Guatemala’s Mayan community pleads before human rights tribunal

CITY OF GUATEMALA — Lawyers for an indigenous community in eastern Guatemala pleaded Wednesday before the Inter-American Court of Human Rights in a case that could have profound implications for indigenous communities across the Americas.

The community of Agua Caliente, one of 16 Maya Q’eqchi’ communities in the municipality of El Estor, is asking the Guatemalan government to give them title to their land and the right to determine how its natural resources are exploited.

“This case offers the court, for the first time, a chance to decide whether governments should act to recognize the rights of indigenous peoples to permanent sovereignty over their natural resources, as a principle of public international law,” said Leonardo. Crippa, an attorney with the Indian Law Resource Center and one of those representing the community, in a statement.

The plaintiffs expect that the deliberations of the court sitting in Costa Rica could take at least seven months. Mining and other natural resource exploitation operations on indigenous lands are frequent sources of conflict in the Americas and this problem is expected to worsen as pressure increases to produce valuable minerals needed for green energy initiatives, said the center.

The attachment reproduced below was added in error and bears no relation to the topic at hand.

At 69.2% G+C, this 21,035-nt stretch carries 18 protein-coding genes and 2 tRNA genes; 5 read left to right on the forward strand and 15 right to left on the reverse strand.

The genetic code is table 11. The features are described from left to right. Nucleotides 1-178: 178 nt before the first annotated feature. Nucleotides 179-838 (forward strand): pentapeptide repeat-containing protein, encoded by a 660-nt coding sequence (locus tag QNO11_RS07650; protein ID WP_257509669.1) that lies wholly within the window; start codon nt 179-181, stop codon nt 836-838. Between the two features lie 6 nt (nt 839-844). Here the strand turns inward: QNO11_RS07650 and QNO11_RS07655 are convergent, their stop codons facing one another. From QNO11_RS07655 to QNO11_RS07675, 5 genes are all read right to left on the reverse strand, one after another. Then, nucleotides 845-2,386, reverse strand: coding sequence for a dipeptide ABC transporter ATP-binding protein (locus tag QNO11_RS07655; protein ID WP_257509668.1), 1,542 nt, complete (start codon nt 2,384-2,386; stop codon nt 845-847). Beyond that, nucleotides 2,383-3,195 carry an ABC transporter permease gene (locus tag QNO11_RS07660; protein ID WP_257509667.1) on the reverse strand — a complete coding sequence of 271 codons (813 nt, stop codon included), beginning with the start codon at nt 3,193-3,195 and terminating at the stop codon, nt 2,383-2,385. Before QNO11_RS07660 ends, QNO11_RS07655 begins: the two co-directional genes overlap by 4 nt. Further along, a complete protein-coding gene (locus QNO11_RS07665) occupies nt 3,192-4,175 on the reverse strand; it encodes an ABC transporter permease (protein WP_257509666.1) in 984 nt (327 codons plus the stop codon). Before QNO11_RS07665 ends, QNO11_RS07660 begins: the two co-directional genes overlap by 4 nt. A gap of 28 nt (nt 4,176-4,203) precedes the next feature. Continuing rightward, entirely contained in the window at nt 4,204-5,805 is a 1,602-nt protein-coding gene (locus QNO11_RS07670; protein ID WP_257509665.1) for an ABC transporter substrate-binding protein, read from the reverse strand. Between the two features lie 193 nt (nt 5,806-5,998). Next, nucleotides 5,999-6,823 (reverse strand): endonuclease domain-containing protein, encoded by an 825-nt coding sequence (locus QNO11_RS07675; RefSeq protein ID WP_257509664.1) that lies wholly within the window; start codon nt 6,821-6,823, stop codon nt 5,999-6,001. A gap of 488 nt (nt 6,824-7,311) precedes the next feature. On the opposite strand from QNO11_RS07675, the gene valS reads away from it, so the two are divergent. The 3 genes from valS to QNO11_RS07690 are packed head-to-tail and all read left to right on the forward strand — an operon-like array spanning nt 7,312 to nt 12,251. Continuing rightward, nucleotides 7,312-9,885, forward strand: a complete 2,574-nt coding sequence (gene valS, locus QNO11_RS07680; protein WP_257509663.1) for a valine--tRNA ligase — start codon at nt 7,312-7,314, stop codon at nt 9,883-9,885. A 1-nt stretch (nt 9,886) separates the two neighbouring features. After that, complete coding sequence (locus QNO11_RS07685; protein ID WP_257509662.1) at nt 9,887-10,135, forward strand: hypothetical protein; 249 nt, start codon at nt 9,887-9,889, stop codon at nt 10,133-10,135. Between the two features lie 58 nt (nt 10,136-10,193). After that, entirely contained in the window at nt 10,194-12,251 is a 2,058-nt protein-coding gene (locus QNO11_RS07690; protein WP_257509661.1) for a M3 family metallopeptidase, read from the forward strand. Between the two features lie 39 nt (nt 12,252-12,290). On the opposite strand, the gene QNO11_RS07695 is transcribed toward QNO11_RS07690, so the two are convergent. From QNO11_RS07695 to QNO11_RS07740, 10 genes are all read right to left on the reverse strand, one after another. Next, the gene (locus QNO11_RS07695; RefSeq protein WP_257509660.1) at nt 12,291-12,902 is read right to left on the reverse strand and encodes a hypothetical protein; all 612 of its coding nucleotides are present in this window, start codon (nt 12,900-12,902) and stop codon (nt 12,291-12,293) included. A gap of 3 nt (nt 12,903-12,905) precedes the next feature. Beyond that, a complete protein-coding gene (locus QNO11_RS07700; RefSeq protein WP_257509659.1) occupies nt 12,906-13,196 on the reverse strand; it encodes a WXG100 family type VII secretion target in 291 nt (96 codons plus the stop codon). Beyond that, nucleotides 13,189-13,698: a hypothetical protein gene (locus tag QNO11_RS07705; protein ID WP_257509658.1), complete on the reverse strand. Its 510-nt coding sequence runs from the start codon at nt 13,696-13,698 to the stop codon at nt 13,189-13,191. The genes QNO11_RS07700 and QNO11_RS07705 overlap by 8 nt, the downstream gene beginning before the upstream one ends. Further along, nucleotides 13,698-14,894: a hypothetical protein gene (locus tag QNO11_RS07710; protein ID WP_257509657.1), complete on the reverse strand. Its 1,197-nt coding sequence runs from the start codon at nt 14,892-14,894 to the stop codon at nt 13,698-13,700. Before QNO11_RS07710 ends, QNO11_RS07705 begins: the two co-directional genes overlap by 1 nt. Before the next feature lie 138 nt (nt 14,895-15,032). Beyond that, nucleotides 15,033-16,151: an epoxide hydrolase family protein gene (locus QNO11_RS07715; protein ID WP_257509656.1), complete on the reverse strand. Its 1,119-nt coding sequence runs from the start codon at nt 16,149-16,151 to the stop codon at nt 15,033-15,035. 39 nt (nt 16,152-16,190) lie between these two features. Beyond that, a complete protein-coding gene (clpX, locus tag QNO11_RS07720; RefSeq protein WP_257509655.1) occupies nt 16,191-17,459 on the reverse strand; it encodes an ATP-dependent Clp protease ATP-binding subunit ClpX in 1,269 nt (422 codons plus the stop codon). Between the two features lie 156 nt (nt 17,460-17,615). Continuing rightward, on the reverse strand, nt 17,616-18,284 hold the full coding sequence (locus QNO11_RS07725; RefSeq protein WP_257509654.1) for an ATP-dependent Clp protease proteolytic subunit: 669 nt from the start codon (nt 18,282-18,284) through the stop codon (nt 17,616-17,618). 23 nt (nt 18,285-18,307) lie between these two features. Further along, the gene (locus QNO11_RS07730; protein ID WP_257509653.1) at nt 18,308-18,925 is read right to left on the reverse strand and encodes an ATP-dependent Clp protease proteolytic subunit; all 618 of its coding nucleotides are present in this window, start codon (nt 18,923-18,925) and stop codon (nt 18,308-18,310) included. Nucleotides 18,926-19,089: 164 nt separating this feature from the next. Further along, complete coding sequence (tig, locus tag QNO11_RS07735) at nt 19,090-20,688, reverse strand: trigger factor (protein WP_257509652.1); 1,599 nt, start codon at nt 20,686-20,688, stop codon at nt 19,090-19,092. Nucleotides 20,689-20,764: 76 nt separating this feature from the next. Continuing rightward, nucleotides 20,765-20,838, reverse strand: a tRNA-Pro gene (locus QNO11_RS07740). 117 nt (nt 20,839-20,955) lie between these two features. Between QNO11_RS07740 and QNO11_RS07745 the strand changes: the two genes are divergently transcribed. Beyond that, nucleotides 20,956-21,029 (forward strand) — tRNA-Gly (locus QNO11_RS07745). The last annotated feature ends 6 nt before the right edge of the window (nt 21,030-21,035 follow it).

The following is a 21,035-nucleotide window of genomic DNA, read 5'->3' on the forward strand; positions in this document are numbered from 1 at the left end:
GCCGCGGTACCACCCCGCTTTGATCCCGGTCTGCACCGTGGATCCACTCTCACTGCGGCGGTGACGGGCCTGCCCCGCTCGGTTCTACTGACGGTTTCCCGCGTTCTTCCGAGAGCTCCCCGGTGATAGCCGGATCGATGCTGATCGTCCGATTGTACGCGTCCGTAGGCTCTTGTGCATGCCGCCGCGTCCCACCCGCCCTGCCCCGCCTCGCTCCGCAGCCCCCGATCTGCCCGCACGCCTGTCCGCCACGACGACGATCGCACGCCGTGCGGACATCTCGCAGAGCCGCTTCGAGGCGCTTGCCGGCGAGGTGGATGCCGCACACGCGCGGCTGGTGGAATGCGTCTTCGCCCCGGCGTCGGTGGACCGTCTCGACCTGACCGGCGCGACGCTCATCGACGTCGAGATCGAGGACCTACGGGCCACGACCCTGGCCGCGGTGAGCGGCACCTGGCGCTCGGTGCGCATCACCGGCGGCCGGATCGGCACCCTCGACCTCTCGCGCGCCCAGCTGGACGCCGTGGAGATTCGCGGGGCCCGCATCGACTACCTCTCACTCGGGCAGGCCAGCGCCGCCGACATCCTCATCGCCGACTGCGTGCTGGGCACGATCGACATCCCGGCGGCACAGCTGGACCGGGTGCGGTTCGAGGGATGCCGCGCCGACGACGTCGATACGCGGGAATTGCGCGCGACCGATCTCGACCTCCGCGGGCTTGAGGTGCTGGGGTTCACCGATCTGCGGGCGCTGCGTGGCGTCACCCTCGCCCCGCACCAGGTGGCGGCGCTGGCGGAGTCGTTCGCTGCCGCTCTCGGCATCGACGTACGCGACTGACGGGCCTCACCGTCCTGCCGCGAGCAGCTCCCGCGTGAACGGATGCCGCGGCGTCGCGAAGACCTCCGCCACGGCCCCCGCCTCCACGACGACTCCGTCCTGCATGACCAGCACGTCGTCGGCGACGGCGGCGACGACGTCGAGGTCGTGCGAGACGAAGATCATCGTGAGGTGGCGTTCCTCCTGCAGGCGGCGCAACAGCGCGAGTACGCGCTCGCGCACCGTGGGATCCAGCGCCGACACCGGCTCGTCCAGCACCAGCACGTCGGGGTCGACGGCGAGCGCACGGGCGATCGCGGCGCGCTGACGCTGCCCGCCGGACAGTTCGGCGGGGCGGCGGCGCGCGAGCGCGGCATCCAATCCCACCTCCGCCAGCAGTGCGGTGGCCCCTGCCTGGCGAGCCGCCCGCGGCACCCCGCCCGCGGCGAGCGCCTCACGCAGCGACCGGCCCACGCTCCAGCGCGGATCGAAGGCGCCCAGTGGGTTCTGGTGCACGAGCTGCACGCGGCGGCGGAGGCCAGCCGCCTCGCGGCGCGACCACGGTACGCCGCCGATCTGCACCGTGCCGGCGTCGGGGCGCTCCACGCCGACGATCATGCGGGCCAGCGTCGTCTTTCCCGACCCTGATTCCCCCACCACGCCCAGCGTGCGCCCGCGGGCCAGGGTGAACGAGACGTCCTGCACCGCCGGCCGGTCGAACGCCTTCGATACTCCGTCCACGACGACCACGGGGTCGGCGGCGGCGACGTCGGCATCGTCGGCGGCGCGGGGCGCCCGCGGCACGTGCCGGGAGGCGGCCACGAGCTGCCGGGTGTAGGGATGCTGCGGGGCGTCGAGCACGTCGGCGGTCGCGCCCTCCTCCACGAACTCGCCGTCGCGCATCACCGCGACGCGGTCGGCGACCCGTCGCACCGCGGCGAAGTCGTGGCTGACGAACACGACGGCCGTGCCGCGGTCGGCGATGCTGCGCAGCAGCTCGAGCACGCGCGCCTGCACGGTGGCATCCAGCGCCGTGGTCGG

The murky ownership status of land near Lake Izabal has been the source of conflict in the region for decades.

Rodrigo Tot, an Indigenous leader who won the prestigious Goldman Environmental Prize in 2017 for defending community lands, told a virtual press conference on Tuesday that they have been waiting for justice for more than four decades.

In the 1960s, the government granted a 40-year mining license to a company without setting clearly defined limits and boundaries.

In the 1980s, the National Institute for Agrarian Transformation agreed to give indigenous communities in the area land to collectively manage, but never gave them titles.

Over the years, families have been driven from their land by mining interests, especially during the armed conflict in Guatemala, which ended in 1996.

Today, 16 indigenous communities in El Estor live with the huge Fenix ​​open-pit nickel mine, owned by a subsidiary of the Swiss investment group Solway.

Last year, protests against the mine led the government to impose martial law and a curfew in the region to protect operations at the nickel processing plant.

The mine is under a court order to conduct a community public consultation process on the project. In an October statement, Solway said it fully complied with the court-ordered consultation on the Fenix ​​mine and noted that the nickel processing plant at the site was not subject to the court order.